by Will Blozan
I HATE the word over-mature...

Anyway, a system of dynamic support cables could extend the life of this tree if all else is well.

Be sure to contact a certified arborist skilled in mature tree care and bracing systems. Check the ISA website to find an arborist near you.

19' in girth, not diameter ;)

Will

Re: Tree advice needed for very large Water Oak with major b

Posted: Fri Aug 16, 2013 11:46 am
by Rand
I was squinting at your picture and wondered if the limb base was decayed or did it split along a plane of embedded bark?

Re: Tree advice needed for very large Water Oak with major b

Posted: Fri Aug 16, 2013 3:31 pm
by dtaylor
Rand wrote:I was squinting at your picture and wondered if the limb base was decayed or did it split along a plane of embedded bark?

The branch had embedded bark where it broke. About halfway thru the joint.

Re: Tree advice needed for very large Water Oak with major b

Posted: Wed Apr 30, 2014 8:30 am
by guymeilleur
The tree simply needed its sprawling branches reduced and/or cabled.

'Limbing up' can be worse for an old tree than topping.

Drilling to measure shell wall thickness is a fear tactic based on pseudoscience.

Re: Tree advice needed for very large Water Oak with major b

Posted: Fri May 02, 2014 11:17 am
by Don
I'm not an arborist, just a lowly forester. But I am familiar with a non-invasive means of determining soundness of a tree's bole. Sound receptors are placed around the girth of the tree, and record electronic sound pulses. The output can be numbers, but the most useful report is the graphic which densities are classified into color zones, indicating sound and where present, not-so-sound regions.
It's not a device an individual could afford, but in our community (Anchorage AK), one is available from either a state or federal agency. They take about 15 minutes to set up. There may such devices in your area, perhaps through Forest Extension?

Re: Tree advice needed for very large Water Oak with major b

Posted: Fri May 02, 2014 12:11 pm
by Joe
Don wrote:I'm not an arborist, just a lowly forester. But I am familiar with a non-invasive means of determining soundness of a tree's bole. Sound receptors are placed around the girth of the tree, and record electronic sound pulses. The output can be numbers, but the most useful report is the graphic which densities are classified into color zones, indicating sound and where present, not-so-sound regions.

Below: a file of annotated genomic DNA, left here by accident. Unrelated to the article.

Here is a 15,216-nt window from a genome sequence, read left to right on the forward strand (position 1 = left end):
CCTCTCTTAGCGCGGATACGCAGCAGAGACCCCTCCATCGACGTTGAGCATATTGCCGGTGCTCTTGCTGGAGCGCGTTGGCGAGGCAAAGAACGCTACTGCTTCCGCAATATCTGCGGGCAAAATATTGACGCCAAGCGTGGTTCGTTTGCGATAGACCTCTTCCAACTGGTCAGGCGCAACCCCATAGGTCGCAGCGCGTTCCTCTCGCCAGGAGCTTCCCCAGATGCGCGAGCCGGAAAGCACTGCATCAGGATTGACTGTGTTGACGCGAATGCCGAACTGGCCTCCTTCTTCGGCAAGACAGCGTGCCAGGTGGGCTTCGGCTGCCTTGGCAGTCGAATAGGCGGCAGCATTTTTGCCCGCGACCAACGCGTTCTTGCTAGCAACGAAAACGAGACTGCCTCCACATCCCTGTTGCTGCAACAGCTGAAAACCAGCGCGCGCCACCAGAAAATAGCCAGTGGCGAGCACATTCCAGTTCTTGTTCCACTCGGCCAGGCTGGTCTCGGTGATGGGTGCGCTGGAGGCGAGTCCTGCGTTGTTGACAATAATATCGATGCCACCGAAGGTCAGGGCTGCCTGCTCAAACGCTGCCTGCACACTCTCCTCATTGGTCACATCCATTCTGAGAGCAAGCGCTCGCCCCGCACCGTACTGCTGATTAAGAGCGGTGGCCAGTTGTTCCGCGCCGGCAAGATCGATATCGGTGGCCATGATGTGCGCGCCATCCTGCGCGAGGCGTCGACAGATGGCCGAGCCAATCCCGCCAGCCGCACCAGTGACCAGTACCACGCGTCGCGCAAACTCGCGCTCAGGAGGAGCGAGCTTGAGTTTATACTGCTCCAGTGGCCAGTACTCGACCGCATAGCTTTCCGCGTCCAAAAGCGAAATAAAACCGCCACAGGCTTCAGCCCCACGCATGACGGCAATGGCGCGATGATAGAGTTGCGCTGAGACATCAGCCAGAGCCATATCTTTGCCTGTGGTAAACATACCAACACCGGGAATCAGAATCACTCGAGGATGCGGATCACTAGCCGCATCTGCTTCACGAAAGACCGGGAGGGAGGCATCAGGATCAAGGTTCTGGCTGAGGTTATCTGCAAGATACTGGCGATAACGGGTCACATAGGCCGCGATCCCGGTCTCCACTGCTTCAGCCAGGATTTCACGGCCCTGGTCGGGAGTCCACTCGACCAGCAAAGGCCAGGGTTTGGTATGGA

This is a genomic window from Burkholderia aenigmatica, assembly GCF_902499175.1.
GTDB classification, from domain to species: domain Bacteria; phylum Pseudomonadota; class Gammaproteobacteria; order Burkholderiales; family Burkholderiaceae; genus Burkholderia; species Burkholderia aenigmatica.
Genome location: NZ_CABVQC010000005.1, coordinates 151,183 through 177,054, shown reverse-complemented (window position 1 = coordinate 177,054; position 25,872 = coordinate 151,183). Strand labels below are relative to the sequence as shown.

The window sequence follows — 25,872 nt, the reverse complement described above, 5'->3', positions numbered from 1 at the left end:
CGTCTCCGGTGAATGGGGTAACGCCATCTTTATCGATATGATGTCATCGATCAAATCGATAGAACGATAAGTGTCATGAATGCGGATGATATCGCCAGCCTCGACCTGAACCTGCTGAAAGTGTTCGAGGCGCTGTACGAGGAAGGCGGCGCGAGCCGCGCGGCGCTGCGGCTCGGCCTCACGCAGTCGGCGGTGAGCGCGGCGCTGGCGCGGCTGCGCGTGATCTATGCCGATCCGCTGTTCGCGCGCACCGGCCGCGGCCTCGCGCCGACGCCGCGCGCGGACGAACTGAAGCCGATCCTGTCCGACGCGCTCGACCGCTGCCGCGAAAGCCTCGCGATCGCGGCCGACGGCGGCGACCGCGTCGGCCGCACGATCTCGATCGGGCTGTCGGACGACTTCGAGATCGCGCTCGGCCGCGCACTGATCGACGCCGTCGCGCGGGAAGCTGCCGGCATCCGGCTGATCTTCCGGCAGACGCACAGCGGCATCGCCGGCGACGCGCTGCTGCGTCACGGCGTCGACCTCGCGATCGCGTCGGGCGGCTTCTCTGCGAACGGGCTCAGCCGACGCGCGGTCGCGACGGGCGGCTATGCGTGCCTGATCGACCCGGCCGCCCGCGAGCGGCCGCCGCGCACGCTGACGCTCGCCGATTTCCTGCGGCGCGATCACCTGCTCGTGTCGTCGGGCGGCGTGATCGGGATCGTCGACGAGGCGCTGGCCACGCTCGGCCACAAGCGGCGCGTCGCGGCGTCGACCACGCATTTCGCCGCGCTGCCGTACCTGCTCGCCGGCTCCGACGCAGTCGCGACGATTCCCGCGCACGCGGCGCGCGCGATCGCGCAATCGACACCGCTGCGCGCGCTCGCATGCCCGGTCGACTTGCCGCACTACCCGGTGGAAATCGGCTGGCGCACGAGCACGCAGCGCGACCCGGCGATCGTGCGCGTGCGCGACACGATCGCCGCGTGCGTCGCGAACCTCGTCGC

It's not a device an individual could afford, but in our community (Anchorage AK), one is available from either a state or federal agency. They take about 15 minutes to set up. There may such devices in your area, perhaps through Forest Extension?
I give the tree a whack with my wooden diameter caliper- if it's not sound, it sounds different compared to if it's sound.

I use simple techniques, such as measuring tree heights by counting how many thumbs tall it is.

As Thoreau said, "simplify, simplify".
Joe

Re: Tree advice needed for very large Water Oak with major b

Posted: Fri May 02, 2014 9:27 pm
by guymeilleur
Joe's sounding is good, but limited--what do you do with an 'unsound-sounding" tree? Don's tomograph is excellent--good for AK if they use them on private trees--I think... but very hard to interpret (4 yrs experience here). Those graphics can be skewed here and there--ever hear of the Anne Frank Tree?
I apologize for implying that drilling is always an intentional fear tactic. Read the June 2014 Arborist News for an example of (what I consider to be) proper use, by the manufacturer.

It is, however, always based on pseudoscience. The data behind the formulae are really weak; over 30" dbh it's all a SWAG. Trees are not pipes; they stand on buttresses, not on heartwood, so measuring heartwood loss is beside the point of stability and risk. Like the term 'overmature', measuring heartwood loss is a paradigmatic relic of arboriculture's forestry heritage.

Just one guy's view though.